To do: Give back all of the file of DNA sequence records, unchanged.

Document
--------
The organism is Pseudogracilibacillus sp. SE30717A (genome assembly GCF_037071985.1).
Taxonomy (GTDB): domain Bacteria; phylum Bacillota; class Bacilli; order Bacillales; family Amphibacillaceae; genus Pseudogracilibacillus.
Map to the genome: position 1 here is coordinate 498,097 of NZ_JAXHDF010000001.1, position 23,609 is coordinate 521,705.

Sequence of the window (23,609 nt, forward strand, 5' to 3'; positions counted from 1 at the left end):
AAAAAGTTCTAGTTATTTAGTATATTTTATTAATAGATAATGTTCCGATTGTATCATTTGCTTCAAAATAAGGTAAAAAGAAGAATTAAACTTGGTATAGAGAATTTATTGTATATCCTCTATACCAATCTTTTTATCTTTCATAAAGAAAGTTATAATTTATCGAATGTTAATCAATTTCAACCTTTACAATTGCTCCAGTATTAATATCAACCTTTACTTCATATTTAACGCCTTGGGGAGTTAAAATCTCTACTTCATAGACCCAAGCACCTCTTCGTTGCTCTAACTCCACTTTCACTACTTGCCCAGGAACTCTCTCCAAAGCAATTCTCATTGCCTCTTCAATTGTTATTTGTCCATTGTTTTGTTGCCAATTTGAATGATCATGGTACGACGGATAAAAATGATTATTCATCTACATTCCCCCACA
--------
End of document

The organism is Pseudogracilibacillus sp. SE30717A (genome assembly GCF_037071985.1).
Taxonomy (GTDB): domain Bacteria; phylum Bacillota; class Bacilli; order Bacillales; family Amphibacillaceae; genus Pseudogracilibacillus.
Map to the genome: position 1 here is coordinate 498,097 of NZ_JAXHDF010000001.1, position 23,609 is coordinate 521,705.

Sequence of the window (23,609 nt, forward strand, 5' to 3'; positions counted from 1 at the left end):
AAAAAGTTCTAGTTATTTAGTATATTTTATTAATAGATAATGTTCCGATTGTATCATTTGCTTCAAAATAAGGTAAAAAGAAGAATTAAACTTGGTATAGAGAATTTATTGTATATCCTCTATACCAATCTTTTTATCTTTCATAAAGAAAGTTATAATTTATCGAATGTTAATCAATTTCAACCTTTACAATTGCTCCAGTATTAATATCAACCTTTACTTCATATTTAACGCCTTGGGGAGTTAAAATCTCTACTTCATAGACCCAAGCACCTCTTCGTTGCTCTAACTCCACTTTCACTACTTGCCCAGGAACTCTCTCCAAAGCAATTCTCATTGCCTCTTCAATTGTTATTTGTCCATTGTTTTGTTGCCAATTTGAATGATCATGGTACGACGGATAAAAATGATTATTCATCTACATTCCCCCACA